In Uncategorized on 03/22/2012 at 16:02

Sorry, guys, March Madness is upon us, so I place a basketball metaphor on an estate tax case, once again featuring inclusion-exclusion. This time it’s an insurance policy, taken out by Decedent Dave for the benefit of his loved-once, Sweet Sue, and their minor offspring. The case is Estate of David A. Kahanic, Deceased, Edward M. Fiala, Executor, 2012 T.C. Mem. 81, filed 3/21/12, Judge Vasquez holding court.

Decedent Dave ran an outfit called Aesthetic Eye Plastic Surgery, that apparently did well enough for Decedent Dave to buy a $2.495 million life insurance policy from Reliastar Insurance (wasn’t it great when insurance companies had real names, like “Security”, or “Home”? Now they sound like rock groups).

Of course, when Sweet Sue bailed on Decedent Dave and entered into a marriage settlement agreement, she made sure Decedent Dave had to keep the policy current.

Decedent Dave shuffles off this mortal coil, the 706 (filed by Ed Fiala, executor and brother of Sweet Sue), includes the policy as an asset of the estate, but claims an offsetting deduction based on Sweet Sue’s security interest therein. IRS allows a $500K deduction, because the original settlement agreement gave her a $500K security interest.

But Sweet Sue had to drag Decedent Dave through the courts to get him to live up to their agreement. Finally, with contempt hanging over his head, Decedent Dave agreed not to change the policy or the beneficiary designation, encumber it or transfer it, and that was embodied in a “so ordered” stipulation. He did stop paying premiums, but the no-lapse clause and his previous premium payments kept the policy alive, even when Decedent Dave wasn’t. So Sweet Sue gets the whole $2.495.

But Decedent Dave’s estate has a lot less in it than first thought. There was a lot less cash available, and there was less to Aesthetic Eye than first met the eye. Moreover, there was no contribution clause in Decedent Dave’s will, so Sweet Sue was looking at transferee liability.

IRS wanted to limit Sweet Sue to the $500K of the original agreement, but Sweet Sue claimed the result of the contempt proceeding worked a modification of said agreement, and gave her enough of the incidents of ownership of the $2.495 policy to take it out of Decedent Dave’s estate.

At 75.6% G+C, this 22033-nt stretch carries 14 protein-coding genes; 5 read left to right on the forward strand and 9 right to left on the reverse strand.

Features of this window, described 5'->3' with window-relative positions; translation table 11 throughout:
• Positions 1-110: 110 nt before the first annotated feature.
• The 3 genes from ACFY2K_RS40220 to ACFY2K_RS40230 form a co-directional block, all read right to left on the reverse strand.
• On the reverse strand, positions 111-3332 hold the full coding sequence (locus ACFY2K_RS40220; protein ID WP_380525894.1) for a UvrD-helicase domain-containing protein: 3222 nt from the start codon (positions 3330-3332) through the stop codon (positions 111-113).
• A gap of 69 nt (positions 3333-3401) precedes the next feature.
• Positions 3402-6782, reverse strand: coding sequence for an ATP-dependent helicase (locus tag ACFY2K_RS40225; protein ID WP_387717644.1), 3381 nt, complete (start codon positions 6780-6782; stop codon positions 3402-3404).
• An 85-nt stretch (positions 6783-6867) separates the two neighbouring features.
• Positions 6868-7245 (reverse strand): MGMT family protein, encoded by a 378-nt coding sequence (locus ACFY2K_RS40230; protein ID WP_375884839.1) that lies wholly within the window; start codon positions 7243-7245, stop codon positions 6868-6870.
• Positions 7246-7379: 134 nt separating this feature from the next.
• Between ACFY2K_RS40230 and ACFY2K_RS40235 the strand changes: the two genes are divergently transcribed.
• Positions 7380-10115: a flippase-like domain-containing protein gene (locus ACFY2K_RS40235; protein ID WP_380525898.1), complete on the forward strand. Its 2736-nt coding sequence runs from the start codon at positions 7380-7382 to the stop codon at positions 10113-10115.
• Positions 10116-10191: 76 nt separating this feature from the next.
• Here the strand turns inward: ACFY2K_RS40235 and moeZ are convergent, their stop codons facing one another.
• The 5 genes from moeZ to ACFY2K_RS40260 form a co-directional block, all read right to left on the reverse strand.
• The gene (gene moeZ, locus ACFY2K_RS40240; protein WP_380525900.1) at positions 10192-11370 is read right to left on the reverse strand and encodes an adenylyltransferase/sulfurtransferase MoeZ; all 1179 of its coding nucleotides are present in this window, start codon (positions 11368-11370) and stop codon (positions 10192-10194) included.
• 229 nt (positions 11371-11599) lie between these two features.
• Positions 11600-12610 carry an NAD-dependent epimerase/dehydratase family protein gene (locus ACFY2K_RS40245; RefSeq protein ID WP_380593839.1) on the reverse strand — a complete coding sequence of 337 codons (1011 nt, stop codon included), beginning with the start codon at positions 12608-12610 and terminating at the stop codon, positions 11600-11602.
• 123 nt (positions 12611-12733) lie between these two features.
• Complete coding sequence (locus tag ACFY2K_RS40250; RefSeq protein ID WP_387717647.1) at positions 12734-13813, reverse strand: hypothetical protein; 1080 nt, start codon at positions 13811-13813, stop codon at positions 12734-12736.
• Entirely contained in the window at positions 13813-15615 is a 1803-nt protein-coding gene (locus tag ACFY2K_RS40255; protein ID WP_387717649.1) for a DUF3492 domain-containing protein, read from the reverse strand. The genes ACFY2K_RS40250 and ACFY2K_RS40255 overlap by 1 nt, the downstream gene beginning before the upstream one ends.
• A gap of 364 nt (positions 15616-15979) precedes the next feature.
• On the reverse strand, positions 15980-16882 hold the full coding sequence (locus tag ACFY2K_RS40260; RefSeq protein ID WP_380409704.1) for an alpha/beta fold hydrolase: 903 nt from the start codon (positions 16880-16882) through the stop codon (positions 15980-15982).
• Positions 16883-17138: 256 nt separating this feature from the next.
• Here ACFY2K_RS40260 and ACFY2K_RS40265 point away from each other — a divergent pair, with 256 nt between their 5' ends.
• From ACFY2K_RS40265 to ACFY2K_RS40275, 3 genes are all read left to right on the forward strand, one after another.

No, says Judge Vasquez, Section 2042 says if Decedent Dave had any incidents of ownership, the whole policy (less IRS’ conceded $500K) is in. The magic language in Section 2042 is subsection (2): “To the extent of the amount receivable by all other beneficiaries as insurance under policies on the life of the decedent with respect to which the decedent possessed at his death any of the incidents of ownership, exercisable either alone or in conjunction with any other person. For purposes of the preceding sentence, the term ‘incident of ownership’ includes a reversionary interest (whether arising by the express terms of the policy or other instrument or by operation of law) only if the value of such reversionary interest exceeded 5 percent of the value of the policy immediately before the death of the decedent. As used in this paragraph, the term ‘reversionary interest’ includes a possibility that the policy, or the proceeds of the policy, may return to the decedent or his estate, or may be subject to a power of disposition by him.”

The estate offers no evidence on the worth of Decedent Dave’s reversionary interest, and concedes that if the policy had any value at Decedent Dave’s date of death it was greater than 5%. I am at a loss to understand why Ed Fiala gave away the ranch in that wise, but he did.

IRS claims that since the policy was paid up beyond Decedent Dave’s death, the reversionary interest was the unapplied premium, and, per Ed’s concession, was more than 5% so the policy stays in. Ed says, “no cash surrender value”. Judge Vasquez: “…decedent’s final premium payment provided him with coverage until September 1, 2005. Thus, as of the date of decedent’s death, the Reliastar policy could have provided 20 days’ more coverage. …the Reliastar policy’s fair market value as of August 11, 2005, would at least be the cost of insuring decedent for 20 days, or $390.79.” 2012 T.C. Mem. 81, at p. 33 [Footnote omitted.].  Moreover, cash surrender value is not the only criterion for measuring a policy’s FMV.

Now, given Ed’s concession, $390.79 lets IRS claim the 5% reversionary interest and subject the whole policy to estate tax (less the conceded $500K).

But the ball bounces out. Ed argues Section 2516 provides full and fair consideration for Sweet Sue’s security interest in the policy, via the contempt proceeding modification of the original settlement agreement. And property encumbered in exchange for fair and reasonable compensation is not included in the taxable estate to the extent of the indebtedness per Section 2053(a)(4).

So the policy is in the estate, then out of the estate, and Sweet Sue comes down with a $2.495 million rebound.

Sweet Sue lent the estate money to pay the taxes, and there’s plenty in the decision about that, so read it.

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